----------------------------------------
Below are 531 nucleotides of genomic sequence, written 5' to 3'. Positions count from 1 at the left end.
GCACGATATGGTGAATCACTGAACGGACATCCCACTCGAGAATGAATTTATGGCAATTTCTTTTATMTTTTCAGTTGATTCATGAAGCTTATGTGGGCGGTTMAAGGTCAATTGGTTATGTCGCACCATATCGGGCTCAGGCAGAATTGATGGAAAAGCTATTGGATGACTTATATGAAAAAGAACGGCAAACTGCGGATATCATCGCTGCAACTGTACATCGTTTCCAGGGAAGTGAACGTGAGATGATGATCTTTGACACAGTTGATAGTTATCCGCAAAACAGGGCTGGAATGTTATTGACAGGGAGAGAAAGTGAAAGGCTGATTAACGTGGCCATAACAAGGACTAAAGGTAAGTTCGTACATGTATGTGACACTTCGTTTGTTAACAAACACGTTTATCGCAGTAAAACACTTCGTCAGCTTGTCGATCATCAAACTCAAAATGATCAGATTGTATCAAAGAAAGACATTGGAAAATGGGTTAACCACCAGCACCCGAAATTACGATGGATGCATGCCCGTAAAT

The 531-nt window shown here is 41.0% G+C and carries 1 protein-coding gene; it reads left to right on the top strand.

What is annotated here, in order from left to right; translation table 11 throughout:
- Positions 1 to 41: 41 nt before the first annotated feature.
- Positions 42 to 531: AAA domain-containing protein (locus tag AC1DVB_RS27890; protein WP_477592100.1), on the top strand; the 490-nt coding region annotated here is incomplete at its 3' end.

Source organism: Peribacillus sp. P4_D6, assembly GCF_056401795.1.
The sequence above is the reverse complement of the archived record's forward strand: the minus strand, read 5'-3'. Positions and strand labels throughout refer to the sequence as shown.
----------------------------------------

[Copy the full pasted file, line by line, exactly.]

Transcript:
Below are 531 nucleotides of genomic sequence, written 5' to 3'. Positions count from 1 at the left end.
GCACGATATGGTGAATCACTGAACGGACATCCCACTCGAGAATGAATTTATGGCAATTTCTTTTATMTTTTCAGTTGATTCATGAAGCTTATGTGGGCGGTTMAAGGTCAATTGGTTATGTCGCACCATATCGGGCTCAGGCAGAATTGATGGAAAAGCTATTGGATGACTTATATGAAAAAGAACGGCAAACTGCGGATATCATCGCTGCAACTGTACATCGTTTCCAGGGAAGTGAACGTGAGATGATGATCTTTGACACAGTTGATAGTTATCCGCAAAACAGGGCTGGAATGTTATTGACAGGGAGAGAAAGTGAAAGGCTGATTAACGTGGCCATAACAAGGACTAAAGGTAAGTTCGTACATGTATGTGACACTTCGTTTGTTAACAAACACGTTTATCGCAGTAAAACACTTCGTCAGCTTGTCGATCATCAAACTCAAAATGATCAGATTGTATCAAAGAAAGACATTGGAAAATGGGTTAACCACCAGCACCCGAAATTACGATGGATGCATGCCCGTAAAT

The 531-nt window shown here is 41.0% G+C and carries 1 protein-coding gene; it reads left to right on the top strand.

What is annotated here, in order from left to right; translation table 11 throughout:
- Positions 1 to 41: 41 nt before the first annotated feature.
- Positions 42 to 531: AAA domain-containing protein (locus tag AC1DVB_RS27890; protein WP_477592100.1), on the top strand; the 490-nt coding region annotated here is incomplete at its 3' end.

Source organism: Peribacillus sp. P4_D6, assembly GCF_056401795.1.
The sequence above is the reverse complement of the archived record's forward strand: the minus strand, read 5'-3'. Positions and strand labels throughout refer to the sequence as shown.